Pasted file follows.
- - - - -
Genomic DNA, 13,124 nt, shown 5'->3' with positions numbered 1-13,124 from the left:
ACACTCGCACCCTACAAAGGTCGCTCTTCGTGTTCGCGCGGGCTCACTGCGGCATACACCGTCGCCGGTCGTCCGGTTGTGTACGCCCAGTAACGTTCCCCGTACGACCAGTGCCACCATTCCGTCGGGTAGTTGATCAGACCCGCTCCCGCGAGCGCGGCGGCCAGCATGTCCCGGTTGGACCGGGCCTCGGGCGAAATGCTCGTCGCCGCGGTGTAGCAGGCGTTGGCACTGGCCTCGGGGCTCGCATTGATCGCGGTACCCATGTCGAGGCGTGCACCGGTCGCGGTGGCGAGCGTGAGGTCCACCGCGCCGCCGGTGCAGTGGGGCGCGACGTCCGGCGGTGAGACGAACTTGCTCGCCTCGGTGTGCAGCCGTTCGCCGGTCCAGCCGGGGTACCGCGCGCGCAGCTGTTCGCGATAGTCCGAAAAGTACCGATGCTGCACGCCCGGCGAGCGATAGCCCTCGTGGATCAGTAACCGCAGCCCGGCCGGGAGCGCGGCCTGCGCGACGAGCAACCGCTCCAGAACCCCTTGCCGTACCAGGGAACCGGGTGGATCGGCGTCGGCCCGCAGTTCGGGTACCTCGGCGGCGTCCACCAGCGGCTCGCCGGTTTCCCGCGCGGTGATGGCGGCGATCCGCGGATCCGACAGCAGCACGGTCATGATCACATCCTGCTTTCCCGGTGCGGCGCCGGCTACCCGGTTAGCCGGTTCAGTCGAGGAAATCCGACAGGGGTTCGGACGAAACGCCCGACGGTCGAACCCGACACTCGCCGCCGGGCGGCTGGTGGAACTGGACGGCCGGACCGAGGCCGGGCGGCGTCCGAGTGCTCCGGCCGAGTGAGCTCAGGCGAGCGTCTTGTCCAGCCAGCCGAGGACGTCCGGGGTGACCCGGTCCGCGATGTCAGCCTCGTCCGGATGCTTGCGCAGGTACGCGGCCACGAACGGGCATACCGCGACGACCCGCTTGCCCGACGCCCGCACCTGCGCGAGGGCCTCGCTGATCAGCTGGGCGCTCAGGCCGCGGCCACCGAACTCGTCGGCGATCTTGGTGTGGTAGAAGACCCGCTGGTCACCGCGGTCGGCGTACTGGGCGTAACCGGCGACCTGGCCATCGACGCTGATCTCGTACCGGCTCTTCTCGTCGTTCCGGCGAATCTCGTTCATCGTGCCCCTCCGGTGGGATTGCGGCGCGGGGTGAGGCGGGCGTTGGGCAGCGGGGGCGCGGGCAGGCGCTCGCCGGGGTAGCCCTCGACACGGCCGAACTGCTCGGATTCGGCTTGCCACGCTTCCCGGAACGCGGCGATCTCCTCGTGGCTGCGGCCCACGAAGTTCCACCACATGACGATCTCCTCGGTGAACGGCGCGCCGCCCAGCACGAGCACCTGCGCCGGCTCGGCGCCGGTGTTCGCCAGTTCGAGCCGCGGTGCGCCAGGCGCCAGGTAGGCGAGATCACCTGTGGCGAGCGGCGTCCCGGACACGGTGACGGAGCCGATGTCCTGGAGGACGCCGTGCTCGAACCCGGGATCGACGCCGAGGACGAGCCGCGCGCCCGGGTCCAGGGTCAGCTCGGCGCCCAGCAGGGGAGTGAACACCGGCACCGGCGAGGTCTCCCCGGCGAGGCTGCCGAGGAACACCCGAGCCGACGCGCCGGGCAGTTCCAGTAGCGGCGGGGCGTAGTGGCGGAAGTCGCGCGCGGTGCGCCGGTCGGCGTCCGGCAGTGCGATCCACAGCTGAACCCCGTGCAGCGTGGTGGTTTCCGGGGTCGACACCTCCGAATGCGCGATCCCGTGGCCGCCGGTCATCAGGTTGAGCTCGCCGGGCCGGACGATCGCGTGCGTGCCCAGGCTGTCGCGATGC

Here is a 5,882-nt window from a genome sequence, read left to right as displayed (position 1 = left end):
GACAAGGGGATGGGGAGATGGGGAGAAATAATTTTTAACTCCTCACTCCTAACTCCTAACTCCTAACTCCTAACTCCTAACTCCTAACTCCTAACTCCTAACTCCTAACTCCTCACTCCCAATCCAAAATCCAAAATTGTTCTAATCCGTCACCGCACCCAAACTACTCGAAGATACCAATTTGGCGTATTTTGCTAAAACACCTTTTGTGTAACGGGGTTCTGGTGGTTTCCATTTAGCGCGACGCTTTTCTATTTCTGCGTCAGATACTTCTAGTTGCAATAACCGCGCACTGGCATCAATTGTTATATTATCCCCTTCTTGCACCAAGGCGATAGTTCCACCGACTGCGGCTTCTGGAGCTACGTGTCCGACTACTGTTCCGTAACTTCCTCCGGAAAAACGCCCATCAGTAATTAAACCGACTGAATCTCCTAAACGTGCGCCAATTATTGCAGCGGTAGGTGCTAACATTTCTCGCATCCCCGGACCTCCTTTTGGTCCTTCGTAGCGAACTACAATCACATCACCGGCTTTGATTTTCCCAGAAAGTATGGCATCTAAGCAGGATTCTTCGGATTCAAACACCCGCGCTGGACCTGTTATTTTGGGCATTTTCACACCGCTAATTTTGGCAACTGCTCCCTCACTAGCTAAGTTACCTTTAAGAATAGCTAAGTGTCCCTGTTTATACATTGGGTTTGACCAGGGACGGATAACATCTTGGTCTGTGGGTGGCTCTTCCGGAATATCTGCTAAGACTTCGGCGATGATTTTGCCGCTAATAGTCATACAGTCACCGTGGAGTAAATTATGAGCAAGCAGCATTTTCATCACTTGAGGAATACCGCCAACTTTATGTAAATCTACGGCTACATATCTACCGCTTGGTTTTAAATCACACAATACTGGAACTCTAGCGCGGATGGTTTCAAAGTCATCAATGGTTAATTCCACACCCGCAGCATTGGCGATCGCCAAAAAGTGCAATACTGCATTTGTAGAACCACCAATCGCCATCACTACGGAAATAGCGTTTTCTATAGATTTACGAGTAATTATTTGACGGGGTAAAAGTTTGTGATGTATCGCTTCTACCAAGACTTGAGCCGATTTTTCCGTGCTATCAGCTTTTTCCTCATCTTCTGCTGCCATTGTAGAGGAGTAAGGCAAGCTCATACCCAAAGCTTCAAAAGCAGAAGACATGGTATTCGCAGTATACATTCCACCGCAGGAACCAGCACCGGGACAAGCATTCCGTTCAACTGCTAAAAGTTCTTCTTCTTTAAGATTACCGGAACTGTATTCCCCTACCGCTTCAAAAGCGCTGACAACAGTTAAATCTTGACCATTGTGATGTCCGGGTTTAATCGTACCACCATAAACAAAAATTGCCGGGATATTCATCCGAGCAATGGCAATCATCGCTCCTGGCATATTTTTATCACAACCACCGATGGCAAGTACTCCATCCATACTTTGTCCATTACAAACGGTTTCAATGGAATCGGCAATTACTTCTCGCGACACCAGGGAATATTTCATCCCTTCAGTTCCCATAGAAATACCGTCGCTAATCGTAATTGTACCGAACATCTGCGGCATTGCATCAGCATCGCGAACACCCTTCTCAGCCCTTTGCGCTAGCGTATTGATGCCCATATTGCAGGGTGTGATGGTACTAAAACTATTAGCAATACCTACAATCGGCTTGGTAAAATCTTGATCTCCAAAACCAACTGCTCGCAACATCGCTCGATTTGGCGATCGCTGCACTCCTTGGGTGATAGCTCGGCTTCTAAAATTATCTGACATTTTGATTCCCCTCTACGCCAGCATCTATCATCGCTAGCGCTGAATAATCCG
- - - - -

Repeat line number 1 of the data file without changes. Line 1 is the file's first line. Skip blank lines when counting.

Genomic DNA, 13,124 nt, shown 5'->3' with positions numbered 1-13,124 from the left: